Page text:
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Hype Burn, and Speculation Bubble

Brian wrote something about Saturday's regularly scheduled Ohio State-Michigan game along the lines of "Words fail. I am slack-jawed and speechless in awe of its enormity." This is about right.

Or, more precisely, with Peter slinging a bunch of numbers around already and every involved partisan inching nearer to very justified hyperventilation, there's not a lot left for SMQ to offer that can't wait until Friday morning (roughly) to be unleashed. Uno versus dos. Mythical and Big Ten championship. Winner take all. Et cetera.

There is much in this epic struggle, though, aside from crass statistical analysis and faincy chart sophistication. Symmetry. Dichotomy. Poetry. Vengeance. Deep, borderline genetic hatred. Blood feuding. Sweatervests. The dramatic possibilities extend beyond the gridiron, into the realm of the literary, the dynamic, immortal, the heroic fates of history, and then all the way past that realm and into hallowed throes of shallow gimmickry. Let it be foretold!

Literary Themes in the Ohio State-Michigan Game
The Impossibility of Certainty
Where OSU's mythical title presence has been regarded in a few quarters as imminent, inviolable, opinions to date when objectively (more or less) comparing the combatants are trending towards unanimity: these guys are very, very evenly matched. OSU is more explosive, Michigan more patient. UM is poised to exploit its nemesis' one slight flaw, run defense, but other teams have been forced to quickly abandon this track when repeatedly victimized into a deficit by one of many scarlet and gray blurs. One defense allows no yards, the other no points. Where Ohio State heaves, Michigan hos; where the Wolverines yin, the Buckeyes yang. Where Troy Smith, um, Marcos, LaMarr Woodley Polos. Or. Okay.

In even the battle of Ohio State and Michigan, as in all juxtaposition, an element of each coexists in the other

Forecasts, in the face of such exquisitely aligned push and pull, are futile. Any person who claims monopoly on knowledge of the outcome Saturday is a charlatan.

The Mystery and Inevitability of Death
Oblivion, Hamlet knew all too well, must at last strike coldly at even the mightiest potentate:

Not where he eats, but where he is eaten. A certain convocation of worms are e'en at him. Your worm is your only emperor for diet. We fat all creatures else to fat us, and we fat ourselves for maggots. Your fat king and your lean beggar is but variable service, two dishes, but to one table; that's the end.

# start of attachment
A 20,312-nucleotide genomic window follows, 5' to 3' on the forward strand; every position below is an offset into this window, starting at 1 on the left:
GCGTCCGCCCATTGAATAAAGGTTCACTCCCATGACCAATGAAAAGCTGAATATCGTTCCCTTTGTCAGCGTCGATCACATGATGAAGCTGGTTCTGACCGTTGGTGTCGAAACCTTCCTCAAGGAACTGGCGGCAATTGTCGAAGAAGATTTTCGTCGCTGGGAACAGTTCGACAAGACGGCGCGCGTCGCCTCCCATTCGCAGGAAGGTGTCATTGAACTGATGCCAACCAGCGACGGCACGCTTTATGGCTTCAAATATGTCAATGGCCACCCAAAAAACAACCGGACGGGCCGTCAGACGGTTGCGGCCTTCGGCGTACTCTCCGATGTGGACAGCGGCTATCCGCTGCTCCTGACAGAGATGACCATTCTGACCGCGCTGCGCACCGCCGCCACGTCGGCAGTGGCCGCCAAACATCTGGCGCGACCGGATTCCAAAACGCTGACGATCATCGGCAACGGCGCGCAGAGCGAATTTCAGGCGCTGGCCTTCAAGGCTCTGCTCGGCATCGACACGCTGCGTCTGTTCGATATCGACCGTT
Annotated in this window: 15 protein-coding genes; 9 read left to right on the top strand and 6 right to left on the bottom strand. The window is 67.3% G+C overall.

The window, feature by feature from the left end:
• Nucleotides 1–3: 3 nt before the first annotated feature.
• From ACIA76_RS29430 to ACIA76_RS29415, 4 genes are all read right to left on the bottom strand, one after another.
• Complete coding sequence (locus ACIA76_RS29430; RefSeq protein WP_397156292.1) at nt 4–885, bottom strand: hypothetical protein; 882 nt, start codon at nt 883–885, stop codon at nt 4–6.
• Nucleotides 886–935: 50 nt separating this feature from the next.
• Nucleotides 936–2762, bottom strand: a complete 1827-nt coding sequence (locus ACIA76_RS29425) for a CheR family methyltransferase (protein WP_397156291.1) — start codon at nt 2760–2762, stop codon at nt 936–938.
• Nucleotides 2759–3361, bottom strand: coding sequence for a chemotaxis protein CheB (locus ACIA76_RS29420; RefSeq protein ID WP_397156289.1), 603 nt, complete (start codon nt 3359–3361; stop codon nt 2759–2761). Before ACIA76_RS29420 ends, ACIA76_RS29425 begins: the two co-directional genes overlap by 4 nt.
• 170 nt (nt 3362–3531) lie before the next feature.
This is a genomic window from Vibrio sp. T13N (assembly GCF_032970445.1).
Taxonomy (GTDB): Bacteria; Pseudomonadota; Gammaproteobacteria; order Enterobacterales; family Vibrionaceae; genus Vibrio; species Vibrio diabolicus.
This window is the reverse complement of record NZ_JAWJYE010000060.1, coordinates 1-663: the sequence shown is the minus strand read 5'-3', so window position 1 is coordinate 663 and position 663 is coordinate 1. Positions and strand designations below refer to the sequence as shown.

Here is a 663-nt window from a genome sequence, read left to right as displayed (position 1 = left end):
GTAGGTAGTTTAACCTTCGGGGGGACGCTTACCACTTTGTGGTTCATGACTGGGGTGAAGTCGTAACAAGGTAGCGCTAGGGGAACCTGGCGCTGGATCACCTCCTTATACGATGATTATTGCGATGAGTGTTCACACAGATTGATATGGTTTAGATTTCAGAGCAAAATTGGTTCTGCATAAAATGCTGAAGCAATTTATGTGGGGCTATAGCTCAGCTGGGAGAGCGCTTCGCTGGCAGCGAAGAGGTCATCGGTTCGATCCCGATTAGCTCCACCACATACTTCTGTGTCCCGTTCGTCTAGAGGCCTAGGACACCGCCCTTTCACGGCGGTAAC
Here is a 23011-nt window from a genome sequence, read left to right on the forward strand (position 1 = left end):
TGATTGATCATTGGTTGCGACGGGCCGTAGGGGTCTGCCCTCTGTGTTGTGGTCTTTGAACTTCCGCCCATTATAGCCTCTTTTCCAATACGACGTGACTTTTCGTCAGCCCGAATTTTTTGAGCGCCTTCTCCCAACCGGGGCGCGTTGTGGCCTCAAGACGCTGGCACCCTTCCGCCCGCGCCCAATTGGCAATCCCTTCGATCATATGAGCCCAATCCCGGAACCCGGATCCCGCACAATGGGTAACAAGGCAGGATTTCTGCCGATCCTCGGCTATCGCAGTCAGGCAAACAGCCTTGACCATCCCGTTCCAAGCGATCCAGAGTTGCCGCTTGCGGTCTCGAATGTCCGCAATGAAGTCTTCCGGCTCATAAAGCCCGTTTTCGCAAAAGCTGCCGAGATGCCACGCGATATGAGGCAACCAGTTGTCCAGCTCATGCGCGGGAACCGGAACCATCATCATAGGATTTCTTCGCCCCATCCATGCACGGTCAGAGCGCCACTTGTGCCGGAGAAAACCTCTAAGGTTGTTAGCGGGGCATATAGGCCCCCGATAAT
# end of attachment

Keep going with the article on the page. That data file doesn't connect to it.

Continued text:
The Irresistable Force of the Ohio State offense, the Immovable Object of the Michigan defense. One element must prevail, and can do so only in the destruction of the other. Independent trajectories finally result in an unavoidable collision, the outcome of which is known only to the god(s) of your particular and thoughtfully-considered choosing. Many dreams must fall to Earth like so much dust, yet to what rest, what end?

Ay, the rub: to the Rose Bowl, a fitting elegy? Or is it possible, perchance, the persistence of the dream wakes the dead, resurrects it improbably into mythical championship Valhalla? The odds, long, but the prospects - for the direct beneficiary, the loser, as well as the crazed looters roaring to tear down the BCS fortress - as sweet.

One winner will stand alone in the BCS championship and atop every poll, for weeks before its opponent is selected from the masses and a full month and a half before it is allowed to officially rejoin the gridiron race. Few if any other unconquered outfits will remain, certainly none considered worthy of the same adulation. This stretch will stagger on like a sort of purgatory. Possibly a monastic retreat, or journey of kung fu discovery. Part of being on top is the thrill of the climb, the competition, the challenge, surviving the targets and outlasting all comers. Another part, after all that, if the mind isn't sharp, is loneliness and, worse, complacency.

Ohio State, of course, has emerged a winner four years out of five since Jim Tressel's arrival following a long stretch of mostly uninterrupted Wolverine supremacy that played the most prominent part in the unceremonial sacking of John Cooper, whose teams were more often than not dominant, nearly unbeatable assembly lines of all-American award winners and top draft picks. But he had too difficult a time getting past Michigan. Tressel has turned that trend to become master of the Wolverines in his own sweatervested right, to Lloyd Carr's consternation, the fact of which gets louder and more unbearable to his north by the day.

Carr: Driven daily by the icy black vein of wrathful vengeance feeding his heart

Where it concerns Number One, the wretched veil at last lifts on the damned spot.